Maybe There’s Gold In This Here Jam

Let’s say you love apricot jam more than any other flavored jam in the world. Let’s also say you could buy a limited-edition jar of apricot jam, handmade by a guy named Eli Zabar, in his very own kitchen in Provence, France (he whipped up 150 jars, kind of like a limited-edition Picasso lithograph.)

What would you pay for this extra special apricot jam? After all, this isn’t just a common jar of Smucker’s jam you can buy in the supermarket. Eli Zabar caressed those apricots with his bare hands, and in France, no less. (In case you’ve never heard of Eli Zabar, he’s owns a bread business and a few gourmet groceries, take-out shops and restaurants in Manhattan.)

Would you pay $15? $20? $22.50? $31? $35? $41?

How about $45?

Ridiculous, you say? Insanely ridiculous, I say.

Just for fun, I decided to look up a recipe for homemade apricot jam to see how complicated it is. I’ve never made jam in my life but I thought I might try a recipe on David Lebovitz’s website, especially because he lives in France. Look right below to see how simple it is.

David’s “unofficial survey” reveals that homemade apricot jam gets the most people excited in France, where fresh apricots are plentiful and inexpensive in the summer. He says the jam is “incredibly easy to make, and the tartness provides a fruity tang which is a rather pleasant thing to wake up to in the morning.” Although David doesn’t add other fruits, berries or spices to the jam, he sometimes adds some vanilla bean paste.

David Lebovitz’s Apricot Jam
3-4 Jars

David likes his jam on the tart side, he says on his website. “The amount of sugar shown is based on how much apricot puree I got from this particular batch of apricots,” he explains. “Because fruit doesn’t grow in standardized quantities (at least the fruit I want to eat) my general rule is to use three-quarters of the amount of sugar per one-part apricot puree. So if you use more, or less, apricots, simply use for each cup of puree, by volume, three-quarters cup of sugar.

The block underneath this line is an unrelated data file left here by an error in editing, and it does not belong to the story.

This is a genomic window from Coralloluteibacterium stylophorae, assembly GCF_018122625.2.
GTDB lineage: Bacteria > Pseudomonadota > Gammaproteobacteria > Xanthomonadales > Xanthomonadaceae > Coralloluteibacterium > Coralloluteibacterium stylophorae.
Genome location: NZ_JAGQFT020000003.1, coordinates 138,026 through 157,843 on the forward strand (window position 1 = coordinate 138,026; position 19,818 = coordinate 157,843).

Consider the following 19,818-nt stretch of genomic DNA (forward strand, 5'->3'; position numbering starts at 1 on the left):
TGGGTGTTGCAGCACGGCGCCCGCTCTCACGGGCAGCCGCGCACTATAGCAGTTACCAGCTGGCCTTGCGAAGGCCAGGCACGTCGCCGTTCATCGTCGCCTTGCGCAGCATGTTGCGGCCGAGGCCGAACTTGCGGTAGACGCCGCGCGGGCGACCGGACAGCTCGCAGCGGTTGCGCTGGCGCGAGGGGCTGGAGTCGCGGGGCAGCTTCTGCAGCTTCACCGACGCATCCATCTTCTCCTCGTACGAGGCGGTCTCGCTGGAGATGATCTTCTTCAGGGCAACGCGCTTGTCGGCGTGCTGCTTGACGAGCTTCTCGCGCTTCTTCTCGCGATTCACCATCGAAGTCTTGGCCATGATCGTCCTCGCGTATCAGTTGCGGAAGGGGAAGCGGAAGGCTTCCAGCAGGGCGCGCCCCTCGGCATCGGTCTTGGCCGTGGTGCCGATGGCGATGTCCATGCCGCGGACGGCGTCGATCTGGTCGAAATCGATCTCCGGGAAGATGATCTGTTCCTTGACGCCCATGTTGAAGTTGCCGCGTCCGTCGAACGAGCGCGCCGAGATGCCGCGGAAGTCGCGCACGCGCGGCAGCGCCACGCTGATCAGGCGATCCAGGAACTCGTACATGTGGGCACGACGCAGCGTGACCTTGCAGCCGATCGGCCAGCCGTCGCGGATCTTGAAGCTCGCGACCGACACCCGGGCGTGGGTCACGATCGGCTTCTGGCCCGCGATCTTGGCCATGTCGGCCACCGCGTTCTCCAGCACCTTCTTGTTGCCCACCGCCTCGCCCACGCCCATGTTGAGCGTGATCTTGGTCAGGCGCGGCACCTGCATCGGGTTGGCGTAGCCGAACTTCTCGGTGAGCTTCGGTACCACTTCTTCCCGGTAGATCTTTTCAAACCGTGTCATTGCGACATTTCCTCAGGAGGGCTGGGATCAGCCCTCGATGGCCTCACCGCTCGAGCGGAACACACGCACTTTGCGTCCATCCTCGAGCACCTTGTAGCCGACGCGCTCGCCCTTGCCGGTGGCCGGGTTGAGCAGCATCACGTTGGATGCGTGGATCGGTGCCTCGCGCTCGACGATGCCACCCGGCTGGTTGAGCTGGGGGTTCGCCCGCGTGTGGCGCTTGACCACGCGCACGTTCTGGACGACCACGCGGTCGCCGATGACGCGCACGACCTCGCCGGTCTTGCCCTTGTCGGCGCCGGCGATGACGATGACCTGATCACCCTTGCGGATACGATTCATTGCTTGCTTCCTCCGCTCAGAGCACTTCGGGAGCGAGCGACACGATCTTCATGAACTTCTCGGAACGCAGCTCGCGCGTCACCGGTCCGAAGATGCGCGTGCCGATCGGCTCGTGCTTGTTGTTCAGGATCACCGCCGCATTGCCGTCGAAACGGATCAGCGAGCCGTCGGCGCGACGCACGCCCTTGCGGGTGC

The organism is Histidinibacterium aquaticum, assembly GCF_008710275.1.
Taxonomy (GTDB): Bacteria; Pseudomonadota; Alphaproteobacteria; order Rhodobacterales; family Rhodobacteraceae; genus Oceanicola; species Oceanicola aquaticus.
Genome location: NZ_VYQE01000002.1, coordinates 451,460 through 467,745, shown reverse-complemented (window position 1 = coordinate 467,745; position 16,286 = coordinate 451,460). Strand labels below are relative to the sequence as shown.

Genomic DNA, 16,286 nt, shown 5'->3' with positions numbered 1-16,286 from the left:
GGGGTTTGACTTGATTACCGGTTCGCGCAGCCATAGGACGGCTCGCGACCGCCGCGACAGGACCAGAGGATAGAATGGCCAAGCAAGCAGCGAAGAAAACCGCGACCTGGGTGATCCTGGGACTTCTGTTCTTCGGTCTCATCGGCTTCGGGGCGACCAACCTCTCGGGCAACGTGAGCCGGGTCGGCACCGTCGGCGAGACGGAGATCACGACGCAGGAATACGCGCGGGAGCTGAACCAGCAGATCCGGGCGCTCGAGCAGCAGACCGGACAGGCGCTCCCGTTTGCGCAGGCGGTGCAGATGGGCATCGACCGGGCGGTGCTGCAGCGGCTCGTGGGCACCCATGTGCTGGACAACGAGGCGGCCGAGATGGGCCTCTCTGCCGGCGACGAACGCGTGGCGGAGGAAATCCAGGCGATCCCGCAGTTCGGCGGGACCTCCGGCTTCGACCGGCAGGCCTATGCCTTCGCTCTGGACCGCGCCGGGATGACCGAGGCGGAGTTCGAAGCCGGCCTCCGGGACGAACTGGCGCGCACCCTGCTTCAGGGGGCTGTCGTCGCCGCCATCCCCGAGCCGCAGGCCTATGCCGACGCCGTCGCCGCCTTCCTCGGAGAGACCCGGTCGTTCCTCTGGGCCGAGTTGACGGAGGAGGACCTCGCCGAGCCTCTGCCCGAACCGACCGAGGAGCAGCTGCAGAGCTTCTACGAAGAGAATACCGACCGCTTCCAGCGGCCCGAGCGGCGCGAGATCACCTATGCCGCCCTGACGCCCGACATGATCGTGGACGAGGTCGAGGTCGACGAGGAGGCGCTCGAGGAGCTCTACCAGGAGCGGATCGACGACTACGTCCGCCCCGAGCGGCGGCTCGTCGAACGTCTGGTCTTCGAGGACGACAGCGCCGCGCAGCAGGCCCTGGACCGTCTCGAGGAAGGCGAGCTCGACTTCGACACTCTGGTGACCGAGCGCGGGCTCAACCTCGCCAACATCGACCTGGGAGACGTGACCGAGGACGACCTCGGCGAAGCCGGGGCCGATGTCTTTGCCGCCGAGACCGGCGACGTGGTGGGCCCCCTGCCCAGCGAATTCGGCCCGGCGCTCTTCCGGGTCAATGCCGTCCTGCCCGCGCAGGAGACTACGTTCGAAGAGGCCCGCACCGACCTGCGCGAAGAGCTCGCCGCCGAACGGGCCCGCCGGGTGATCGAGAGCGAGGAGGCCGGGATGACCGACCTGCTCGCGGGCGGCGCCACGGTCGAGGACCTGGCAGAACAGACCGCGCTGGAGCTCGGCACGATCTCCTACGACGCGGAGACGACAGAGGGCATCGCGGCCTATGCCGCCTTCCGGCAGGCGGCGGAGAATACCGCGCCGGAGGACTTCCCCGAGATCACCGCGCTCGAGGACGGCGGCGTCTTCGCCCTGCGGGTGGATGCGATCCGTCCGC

“Apricots become quite tangy once cooked, so you’ll find this is not very sweet. I don’t recommend using less sugar, since it may not jell correctly. A bit of lemon juice added at the end provides additional balance, and Europeans often crack a few apricot kernels open and add one to each jar before pouring in the jam, which isn’t meant to be eaten, but gives the jam a subtle, bitter almond-like flavor.”

2¼ pounds fresh apricots
¼ cup water
3 cups sugar
1 teaspoon freshly squeezed lemon juice
Optional: 1 teaspoon kirsch

  1. Cut the apricots in half and extract the pits. If you wish, crack a few open and put a kernel in each jam jar you plan to fill.
  2. Place the apricots in a stockpot or Dutch oven, and add the water. Cover the pot and cook, stirring frequently, until the apricots are tender and cooked through.
  3. Put a small plate in the freezer.
  4. Add the sugar to the apricots and cook, uncovered, skimming off any foam that rises to the surface. As the mixture thickens and reduces, stir frequently to make sure the jam isn’t burning on the bottom.
  5. When the jam looks thick and is looks slightly jelled, turn off the heat and put a small amount of jam on the chilled plate. Put back in the freezer for a few minutes, then do the nudge test: If the jam mounds and wrinkles, it’s done. If not, continue to cook then re-test the jam until it reaches that consistency.
    (You can use a candy thermometer if you wish. The finished jam will be about 220ºF, 104ºC.)
  6. Once done, stir in the lemon juice and kirsch, if using, and ladle the jam into clean jars. Cover tightly and let cool to room temperature. Once cool, refrigerate until ready to use.
  7. Storage: I find this jam will keep up to one year if refrigerated. If you wish to can it for long-term preservation, you can refer to the USDA Canning Guidelines for techniques.

Cost for ingredients:

2.25 pounds of apricots @ $3 a pound = $6.75
3 cups of sugar (1.5 pounds) @ $3 a pound = $4.50

Therefore, the sugar and apricots together would cost about $11.25 or $2.81 per jar.

Now I understand why Eli Zabar is so rich. His markup on jam is 1500 percent and I’m sure there were at least 150 crazy New Yorkers who bought it!

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